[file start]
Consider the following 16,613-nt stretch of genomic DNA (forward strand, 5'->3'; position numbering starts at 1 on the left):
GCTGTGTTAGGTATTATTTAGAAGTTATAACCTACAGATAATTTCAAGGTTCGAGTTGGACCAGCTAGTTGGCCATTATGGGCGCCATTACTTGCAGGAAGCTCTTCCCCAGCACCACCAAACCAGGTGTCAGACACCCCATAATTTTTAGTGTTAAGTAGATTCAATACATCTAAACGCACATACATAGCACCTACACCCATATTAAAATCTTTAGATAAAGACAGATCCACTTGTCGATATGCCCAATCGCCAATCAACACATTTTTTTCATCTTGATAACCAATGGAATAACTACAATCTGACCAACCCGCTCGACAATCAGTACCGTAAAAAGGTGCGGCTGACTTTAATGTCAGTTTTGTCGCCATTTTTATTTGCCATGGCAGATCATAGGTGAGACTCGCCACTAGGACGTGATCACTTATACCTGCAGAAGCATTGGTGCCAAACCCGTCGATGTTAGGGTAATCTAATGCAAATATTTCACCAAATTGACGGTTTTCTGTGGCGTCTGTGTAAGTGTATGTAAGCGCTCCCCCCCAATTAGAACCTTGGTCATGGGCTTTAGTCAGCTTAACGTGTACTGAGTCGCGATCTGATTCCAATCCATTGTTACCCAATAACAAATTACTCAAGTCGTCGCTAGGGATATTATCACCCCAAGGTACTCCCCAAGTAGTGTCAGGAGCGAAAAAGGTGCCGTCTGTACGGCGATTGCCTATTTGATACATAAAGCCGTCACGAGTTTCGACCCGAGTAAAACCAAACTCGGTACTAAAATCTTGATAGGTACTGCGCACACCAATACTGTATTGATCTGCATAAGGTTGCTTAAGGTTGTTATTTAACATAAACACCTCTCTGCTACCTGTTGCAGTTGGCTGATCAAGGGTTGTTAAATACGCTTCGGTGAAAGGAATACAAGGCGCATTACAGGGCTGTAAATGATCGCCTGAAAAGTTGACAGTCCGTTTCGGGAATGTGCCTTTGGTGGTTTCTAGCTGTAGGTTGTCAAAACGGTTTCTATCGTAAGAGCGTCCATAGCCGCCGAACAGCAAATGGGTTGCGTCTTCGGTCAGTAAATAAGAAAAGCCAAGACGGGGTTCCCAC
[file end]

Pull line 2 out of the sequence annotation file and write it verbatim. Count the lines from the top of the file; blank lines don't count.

GCTGTGTTAGGTATTATTTAGAAGTTATAACCTACAGATAATTTCAAGGTTCGAGTTGGACCAGCTAGTTGGCCATTATGGGCGCCATTACTTGCAGGAAGCTCTTCCCCAGCACCACCAAACCAGGTGTCAGACACCCCATAATTTTTAGTGTTAAGTAGATTCAATACATCTAAACGCACATACATAGCACCTACACCCATATTAAAATCTTTAGATAAAGACAGATCCACTTGTCGATATGCCCAATCGCCAATCAACACATTTTTTTCATCTTGATAACCAATGGAATAACTACAATCTGACCAACCCGCTCGACAATCAGTACCGTAAAAAGGTGCGGCTGACTTTAATGTCAGTTTTGTCGCCATTTTTATTTGCCATGGCAGATCATAGGTGAGACTCGCCACTAGGACGTGATCACTTATACCTGCAGAAGCATTGGTGCCAAACCCGTCGATGTTAGGGTAATCTAATGCAAATATTTCACCAAATTGACGGTTTTCTGTGGCGTCTGTGTAAGTGTATGTAAGCGCTCCCCCCCAATTAGAACCTTGGTCATGGGCTTTAGTCAGCTTAACGTGTACTGAGTCGCGATCTGATTCCAATCCATTGTTACCCAATAACAAATTACTCAAGTCGTCGCTAGGGATATTATCACCCCAAGGTACTCCCCAAGTAGTGTCAGGAGCGAAAAAGGTGCCGTCTGTACGGCGATTGCCTATTTGATACATAAAGCCGTCACGAGTTTCGACCCGAGTAAAACCAAACTCGGTACTAAAATCTTGATAGGTACTGCGCACACCAATACTGTATTGATCTGCATAAGGTTGCTTAAGGTTGTTATTTAACATAAACACCTCTCTGCTACCTGTTGCAGTTGGCTGATCAAGGGTTGTTAAATACGCTTCGGTGAAAGGAATACAAGGCGCATTACAGGGCTGTAAATGATCGCCTGAAAAGTTGACAGTCCGTTTCGGGAATGTGCCTTTGGTGGTTTCTAGCTGTAGGTTGTCAAAACGGTTTCTATCGTAAGAGCGTCCATAGCCGCCGAACAGCAAATGGGTTGCGTCTTCGGTCAGTAAATAAGAAAAGCCAAGACGGGGTTCCCAC